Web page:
The city said today that preliminary goals of the Sunset Beach Dune Restoration Project started over the summer have been accomplished, and that it is now in a “maintenance phase” as the North Shore’s winter swells get under way.
City officials first announced a six-part plan and private-public partnership to restore the dune at Sunset Beach on Oahu’s North Shore in August following last winter’s episode of severe erosion. Crews removed the remaining asphalt of a bike path that had been eroded, and pushed sand to restore the dune.
Then volunteers and various groups led by the North Shore Community Land Trust planted native vegetation within the dune, and put up fences and signs notifying the public of the restoration efforts, and led education efforts on foot erosion and not walking over the dunes.
Access to the beach is now more controlled, while parking limitations were put in place.
“The North Shore community, together with the city and state, recognized the need to save Sunset Beach from further erosion and this unprecedented effort shows what can be accomplished when likeminded people work toward a common goal,” said Mayor Kirk Caldwell in a news release. “With climate change and sea level rise now upon us, we can expect further challenges along Oahu’s shoreline. However, by working cooperatively we can all rise to this challenge and make a positive difference.”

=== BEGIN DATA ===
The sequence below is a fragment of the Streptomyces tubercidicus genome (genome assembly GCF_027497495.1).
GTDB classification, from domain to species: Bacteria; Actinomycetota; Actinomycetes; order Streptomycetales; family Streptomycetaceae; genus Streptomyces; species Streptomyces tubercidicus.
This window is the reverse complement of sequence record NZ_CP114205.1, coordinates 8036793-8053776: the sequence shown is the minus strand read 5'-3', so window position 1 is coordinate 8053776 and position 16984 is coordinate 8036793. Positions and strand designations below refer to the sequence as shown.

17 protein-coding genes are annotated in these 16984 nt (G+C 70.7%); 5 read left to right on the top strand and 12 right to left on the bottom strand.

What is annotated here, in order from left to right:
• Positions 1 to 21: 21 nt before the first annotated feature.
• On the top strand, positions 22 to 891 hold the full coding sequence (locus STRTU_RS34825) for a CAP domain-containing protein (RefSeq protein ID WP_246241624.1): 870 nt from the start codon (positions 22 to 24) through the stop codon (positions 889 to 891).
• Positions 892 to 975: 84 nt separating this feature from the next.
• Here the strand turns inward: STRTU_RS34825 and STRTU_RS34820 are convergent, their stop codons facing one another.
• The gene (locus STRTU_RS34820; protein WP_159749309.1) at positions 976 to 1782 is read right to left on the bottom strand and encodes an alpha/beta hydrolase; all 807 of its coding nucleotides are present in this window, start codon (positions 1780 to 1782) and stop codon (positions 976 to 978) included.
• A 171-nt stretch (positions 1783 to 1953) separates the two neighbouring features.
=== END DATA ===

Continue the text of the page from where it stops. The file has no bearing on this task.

The World Surf League, which is currently holding the Vans Triple Crown of Surfing series of competitions on Oahu’s North Shore, also partnered with the city to raise awareness about the fragile nature of the dunes on its digital platform, which reaches millions of surf enthusiasts around the world.
WSL produced a video about the North Shore’s fragile coast, which is being shared on its Facebook page and at various community events around Oahu during the competition, according to WSL spokeswoman Lauren Rolland.
“This is the first example of a private-public partnership for a dune restoration project on a city and county beach park,” said city Department of Parks and Recreation spokesman Nathan Serota. “It’s a fantastic example of hooponopono, where really we had the government, private, community and also non-profit organizations coming together for a common cause to make our publc spaces safer and more enjoyable.”
He said private-public partnerships would likely be a model used for other city beach parks experiencing the same kind of erosion.